Longitudinal symptom and treatment information over the follow-up period was obtained using an adaptation of the Longitudinal Interview Follow-up Evaluation (LIFE; Keller et al, 1987), originally developed for the National Institute of Mental Health Collaborative Depression Study (NIMH CDS). The LIFE was originally designed for shorter follow-up periods, to describe psychopathology in a continuous way and to record accurately subcriteria symptoms between illness episodes. This interview was used retrospectively over the entire follow-up period in this study. It is operationally linked to the Research Diagnostic Criteria and has been adapted to satisfy DSM–IV ( American Psychiatric Association, 1994) criteria. Using time-anchoring cues specific for each subject, each year of follow-up in turn was examined in detail for evidence of depressive symptoms. Onset and offset of symptoms of depression were dated to within a month, and charts, each covering a period of 1 year, were completed. Monthly psychiatric status ratings (PSRs), based on DSM–IV symptoms of depression, were recorded to identify change over time in depressive symptoms and total time spent at various symptom levels for each subject. Criteria are shown in Table 1. An additional point above full criteria for depression was added compared with the original LIFE to allow fuller evaluation of severity within major depression, so that in this study PSRs were rated 1–7 rather than the original 1–6. To aid recall, use was made of psychiatric and/or general practice notes to identify episodes of depression and treatment prior to longitudinal interview. Family members or partners, where available, were interviewed to obtain further information. Final assignment of monthly PSRs was made after further assessment of all available information during that follow-up month.
For analysis of time spent at each symptom level during follow-up, PSRs were further subdivided into four symptom severity levels adapted from the LIFE (Keller et al1987, 1992). The PSRs 7–5 fulfilled criteria for major depressive disorder, PSRs 4 and 3 for residual symptoms of depression, PSR 2 for minor symptoms and PSR 1 for no symptoms. The LIFE definition of recovery of at least two consecutive months at PSR 2 or 1 was used in this study.
Antidepressant treatment prescribed for each month of follow-up was obtained from interview, case notes and general practice records. The highest dose prescribed for at least two consecutive weeks during each month was recorded. Monthly doses of individual drugs were converted into ‘dose equivalents’ of a standard drug of that class and grouped based on published guidelines into five levels: too low; borderline; moderate; moderately high; high ( Anderson et al, 2000; British Medical Association and Royal Pharmaceutical Society of Great Britain, 2001). For selective serotonin reuptake inhibitors (SSRIs, fluoxetine equivalents) these were: <10 mg daily; 10–19 mg; 20–39 mg; 40–59 mg; >60 mg. For tricyclics (imipramine equivalents) they were: <100 mg; 100–149 mg; 150–199 mg; 200–249 mg; >250 mg. For monoamine oxidase inhibitors (MAOIs, phenelzine equivalents) thresholds were: <45 mg; 45–59 mg; 60–74 mg; 75–89 mg; >90 mg. For lithium they were: <400 mg; 400–599 mg; 600–799 mg; 800–1199 mg; >1200 mg. Composite antidepressant scores were thus recorded for each follow-up month, ranging from 0 (no antidepressant prescribed) to 5 (high-dose antidepressant). For each subject the mean composite antidepressant score per prescribed month was then calculated by summing the composite antidepressant scores for each prescribed month and dividing by the number of prescribed months.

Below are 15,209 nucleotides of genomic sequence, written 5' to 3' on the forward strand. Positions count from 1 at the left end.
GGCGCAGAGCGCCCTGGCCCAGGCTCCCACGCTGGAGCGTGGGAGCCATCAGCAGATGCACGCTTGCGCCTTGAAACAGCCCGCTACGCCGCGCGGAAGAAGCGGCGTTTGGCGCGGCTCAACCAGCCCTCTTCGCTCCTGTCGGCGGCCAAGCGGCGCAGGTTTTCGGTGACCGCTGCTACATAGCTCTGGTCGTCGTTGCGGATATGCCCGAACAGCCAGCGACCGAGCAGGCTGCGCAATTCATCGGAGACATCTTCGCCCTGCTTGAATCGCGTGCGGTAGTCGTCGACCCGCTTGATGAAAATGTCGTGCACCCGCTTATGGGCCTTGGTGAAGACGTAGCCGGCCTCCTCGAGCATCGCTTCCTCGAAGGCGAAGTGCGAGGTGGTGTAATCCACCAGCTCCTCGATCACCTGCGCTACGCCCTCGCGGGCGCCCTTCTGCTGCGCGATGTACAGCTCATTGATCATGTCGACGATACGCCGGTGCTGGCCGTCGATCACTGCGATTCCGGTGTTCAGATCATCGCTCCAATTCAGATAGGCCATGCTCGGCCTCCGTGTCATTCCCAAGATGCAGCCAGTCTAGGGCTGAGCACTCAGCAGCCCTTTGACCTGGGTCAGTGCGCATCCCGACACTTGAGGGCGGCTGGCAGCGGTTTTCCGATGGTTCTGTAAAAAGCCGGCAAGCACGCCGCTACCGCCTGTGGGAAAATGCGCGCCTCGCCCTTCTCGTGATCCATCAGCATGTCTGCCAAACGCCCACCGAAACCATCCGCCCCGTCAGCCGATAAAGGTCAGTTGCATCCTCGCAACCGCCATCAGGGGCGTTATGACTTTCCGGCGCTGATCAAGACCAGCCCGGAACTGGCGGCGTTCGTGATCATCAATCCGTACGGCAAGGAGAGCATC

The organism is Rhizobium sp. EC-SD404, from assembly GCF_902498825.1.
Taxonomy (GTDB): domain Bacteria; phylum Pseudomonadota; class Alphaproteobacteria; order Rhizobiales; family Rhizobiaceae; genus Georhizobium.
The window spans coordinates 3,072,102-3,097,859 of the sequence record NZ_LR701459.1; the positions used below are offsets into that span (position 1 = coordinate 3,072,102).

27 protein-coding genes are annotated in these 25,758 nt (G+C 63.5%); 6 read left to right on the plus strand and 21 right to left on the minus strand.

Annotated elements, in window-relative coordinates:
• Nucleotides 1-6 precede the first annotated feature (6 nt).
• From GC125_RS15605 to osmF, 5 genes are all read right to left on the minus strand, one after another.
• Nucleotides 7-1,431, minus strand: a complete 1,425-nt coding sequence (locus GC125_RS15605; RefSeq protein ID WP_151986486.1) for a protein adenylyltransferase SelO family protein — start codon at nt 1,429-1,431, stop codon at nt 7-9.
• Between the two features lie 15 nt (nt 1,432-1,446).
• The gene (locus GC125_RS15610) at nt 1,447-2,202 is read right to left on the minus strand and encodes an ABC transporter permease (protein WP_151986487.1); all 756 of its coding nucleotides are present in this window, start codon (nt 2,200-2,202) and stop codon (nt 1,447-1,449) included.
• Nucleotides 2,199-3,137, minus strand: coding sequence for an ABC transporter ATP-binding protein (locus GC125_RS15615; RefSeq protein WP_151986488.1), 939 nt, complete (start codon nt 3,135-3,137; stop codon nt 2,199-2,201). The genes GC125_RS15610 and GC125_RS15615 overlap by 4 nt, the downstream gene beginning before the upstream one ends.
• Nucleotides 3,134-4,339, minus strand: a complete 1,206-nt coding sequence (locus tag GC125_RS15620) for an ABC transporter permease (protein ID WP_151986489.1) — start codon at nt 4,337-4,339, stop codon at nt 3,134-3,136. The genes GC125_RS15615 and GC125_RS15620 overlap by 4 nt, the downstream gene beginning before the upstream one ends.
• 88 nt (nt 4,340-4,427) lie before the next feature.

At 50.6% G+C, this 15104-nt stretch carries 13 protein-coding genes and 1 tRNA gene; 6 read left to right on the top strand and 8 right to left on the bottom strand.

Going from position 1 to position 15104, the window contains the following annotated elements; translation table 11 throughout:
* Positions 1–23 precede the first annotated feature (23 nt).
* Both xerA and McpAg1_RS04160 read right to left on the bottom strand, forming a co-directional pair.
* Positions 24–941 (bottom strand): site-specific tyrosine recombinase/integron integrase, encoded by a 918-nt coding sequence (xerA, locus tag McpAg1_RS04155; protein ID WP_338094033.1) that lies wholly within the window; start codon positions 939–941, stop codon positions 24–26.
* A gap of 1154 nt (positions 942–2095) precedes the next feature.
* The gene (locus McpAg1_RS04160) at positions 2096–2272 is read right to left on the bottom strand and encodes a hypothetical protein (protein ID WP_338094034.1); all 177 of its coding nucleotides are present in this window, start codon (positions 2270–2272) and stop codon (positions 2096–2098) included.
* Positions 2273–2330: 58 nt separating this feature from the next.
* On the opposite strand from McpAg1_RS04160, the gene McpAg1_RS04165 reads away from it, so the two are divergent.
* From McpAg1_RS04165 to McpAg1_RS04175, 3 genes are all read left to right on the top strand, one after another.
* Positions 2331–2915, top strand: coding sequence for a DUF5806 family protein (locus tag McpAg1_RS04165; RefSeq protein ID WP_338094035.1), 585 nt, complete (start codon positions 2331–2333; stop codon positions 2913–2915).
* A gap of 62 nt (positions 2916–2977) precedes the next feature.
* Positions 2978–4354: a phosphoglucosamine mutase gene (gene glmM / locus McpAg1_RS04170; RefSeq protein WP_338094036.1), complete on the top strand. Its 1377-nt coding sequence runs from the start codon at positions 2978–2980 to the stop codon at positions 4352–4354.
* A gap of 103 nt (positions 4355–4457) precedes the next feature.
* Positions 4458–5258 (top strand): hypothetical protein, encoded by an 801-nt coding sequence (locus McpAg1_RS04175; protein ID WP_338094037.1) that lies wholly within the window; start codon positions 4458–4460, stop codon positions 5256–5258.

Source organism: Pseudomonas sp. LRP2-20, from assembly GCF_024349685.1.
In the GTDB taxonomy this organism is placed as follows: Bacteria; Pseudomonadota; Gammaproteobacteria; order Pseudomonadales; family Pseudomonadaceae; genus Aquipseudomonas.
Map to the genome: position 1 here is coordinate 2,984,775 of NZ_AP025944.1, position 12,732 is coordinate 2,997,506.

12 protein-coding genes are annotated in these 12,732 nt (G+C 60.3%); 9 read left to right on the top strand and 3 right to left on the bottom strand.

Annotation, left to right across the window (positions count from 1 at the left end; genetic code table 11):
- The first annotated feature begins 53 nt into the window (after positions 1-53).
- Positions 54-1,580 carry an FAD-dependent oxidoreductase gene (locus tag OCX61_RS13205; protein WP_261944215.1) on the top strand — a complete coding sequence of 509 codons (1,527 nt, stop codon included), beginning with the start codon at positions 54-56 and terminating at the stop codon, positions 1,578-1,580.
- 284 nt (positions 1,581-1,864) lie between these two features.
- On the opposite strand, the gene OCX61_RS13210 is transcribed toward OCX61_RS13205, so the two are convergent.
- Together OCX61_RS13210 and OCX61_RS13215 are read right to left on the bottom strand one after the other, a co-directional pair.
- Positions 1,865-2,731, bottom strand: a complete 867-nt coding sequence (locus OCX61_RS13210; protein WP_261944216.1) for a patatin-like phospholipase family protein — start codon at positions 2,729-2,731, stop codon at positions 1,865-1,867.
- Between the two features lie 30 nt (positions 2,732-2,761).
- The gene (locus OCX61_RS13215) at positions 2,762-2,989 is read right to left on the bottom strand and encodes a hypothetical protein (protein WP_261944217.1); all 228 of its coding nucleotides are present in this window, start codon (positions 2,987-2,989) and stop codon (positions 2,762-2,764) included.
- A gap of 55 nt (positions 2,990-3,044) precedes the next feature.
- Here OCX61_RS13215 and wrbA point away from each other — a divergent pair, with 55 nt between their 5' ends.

Statistical analyses were carried out using the Statistical Package for the Social Sciences, version 10.0 for Windows ( SPSS, 1999). Validity of using the adapted LIFE over the longer follow-up period of this study was evaluated using the methods of Bland & Altman ( 1986). First, χ 2 tests compared grouped Hamilton Rating Scale for Depression (HRSD; Hamilton, 1960) scores at 3-monthly intervals with grouped LIFE scores at overlapping time points. The HRSD scores were grouped into asymptomatic (<7), residual symptoms (8–16) and major depression (≥17), and LIFE PSRs were similarly grouped into asymptomatic (1–2), residual symptoms (3–4) and major depression (5–7). Raw LIFE scores were then compared with raw HRSD and Clinical Interview for Depression (CID; Paykel, 1985) scores at overlapping time points using scatterplots and the Pearson correlation coefficient (r).
Primary analysis variables were percentages of follow-up time spent at the four levels of symptom severity and changes in symptom severity levels per patient per year. Subjects in their first lifetime episode at initial presentation and subjects with previous episodes of DSM–III–R ( American Psychiatric Association, 1987) depression were compared using χ2 or Fisher’s exact test for categorical variables, and Student’s t-test for continuous variables or the Mann–Whitney U-test where distribution was non-normal. Bivariate and multivariate logistic regression models were used to assess which index variables predicted a longer time spent at sub-threshold and full depression during follow-up. All 61 subjects interviewed using the adapted LIFE had full data-sets.